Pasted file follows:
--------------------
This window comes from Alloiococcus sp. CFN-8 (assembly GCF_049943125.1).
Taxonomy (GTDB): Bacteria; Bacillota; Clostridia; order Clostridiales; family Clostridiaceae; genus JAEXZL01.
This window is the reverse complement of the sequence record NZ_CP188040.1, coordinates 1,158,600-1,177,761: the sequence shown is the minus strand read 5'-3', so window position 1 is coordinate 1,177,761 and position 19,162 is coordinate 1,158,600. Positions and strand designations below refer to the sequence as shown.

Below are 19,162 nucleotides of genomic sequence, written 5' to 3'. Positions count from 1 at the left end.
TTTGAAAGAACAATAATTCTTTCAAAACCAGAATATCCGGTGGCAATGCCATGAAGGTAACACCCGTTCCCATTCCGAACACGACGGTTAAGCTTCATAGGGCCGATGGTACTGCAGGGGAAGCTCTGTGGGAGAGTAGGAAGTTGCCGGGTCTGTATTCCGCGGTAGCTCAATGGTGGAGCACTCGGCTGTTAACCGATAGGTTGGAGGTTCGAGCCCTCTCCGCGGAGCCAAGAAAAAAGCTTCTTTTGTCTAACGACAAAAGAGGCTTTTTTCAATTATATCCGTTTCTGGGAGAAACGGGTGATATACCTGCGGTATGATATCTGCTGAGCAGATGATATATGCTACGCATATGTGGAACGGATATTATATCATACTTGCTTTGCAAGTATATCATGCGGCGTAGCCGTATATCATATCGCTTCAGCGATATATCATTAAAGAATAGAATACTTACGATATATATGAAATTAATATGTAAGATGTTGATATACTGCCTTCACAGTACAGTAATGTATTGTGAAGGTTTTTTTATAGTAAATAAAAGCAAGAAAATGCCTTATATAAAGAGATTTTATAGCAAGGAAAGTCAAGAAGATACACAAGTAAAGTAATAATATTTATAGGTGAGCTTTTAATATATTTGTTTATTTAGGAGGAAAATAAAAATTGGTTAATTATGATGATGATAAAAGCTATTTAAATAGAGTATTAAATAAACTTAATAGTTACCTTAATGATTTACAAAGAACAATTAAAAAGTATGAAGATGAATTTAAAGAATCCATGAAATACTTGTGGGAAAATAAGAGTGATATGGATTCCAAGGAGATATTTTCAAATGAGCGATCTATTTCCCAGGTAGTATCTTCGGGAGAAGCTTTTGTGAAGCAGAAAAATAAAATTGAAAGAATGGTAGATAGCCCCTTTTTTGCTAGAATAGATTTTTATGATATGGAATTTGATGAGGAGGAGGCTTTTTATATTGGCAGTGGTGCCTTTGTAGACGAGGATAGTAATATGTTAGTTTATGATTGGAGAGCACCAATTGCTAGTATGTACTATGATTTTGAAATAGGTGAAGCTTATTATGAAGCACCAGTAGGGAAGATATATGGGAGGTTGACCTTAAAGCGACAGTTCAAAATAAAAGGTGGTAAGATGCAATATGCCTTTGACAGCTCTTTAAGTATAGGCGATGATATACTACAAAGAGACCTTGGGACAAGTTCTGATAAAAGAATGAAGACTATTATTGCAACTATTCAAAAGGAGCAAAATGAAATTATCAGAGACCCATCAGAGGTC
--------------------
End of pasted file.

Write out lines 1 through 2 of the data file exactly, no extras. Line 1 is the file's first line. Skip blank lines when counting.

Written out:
This window comes from Alloiococcus sp. CFN-8 (assembly GCF_049943125.1).
Taxonomy (GTDB): Bacteria; Bacillota; Clostridia; order Clostridiales; family Clostridiaceae; genus JAEXZL01.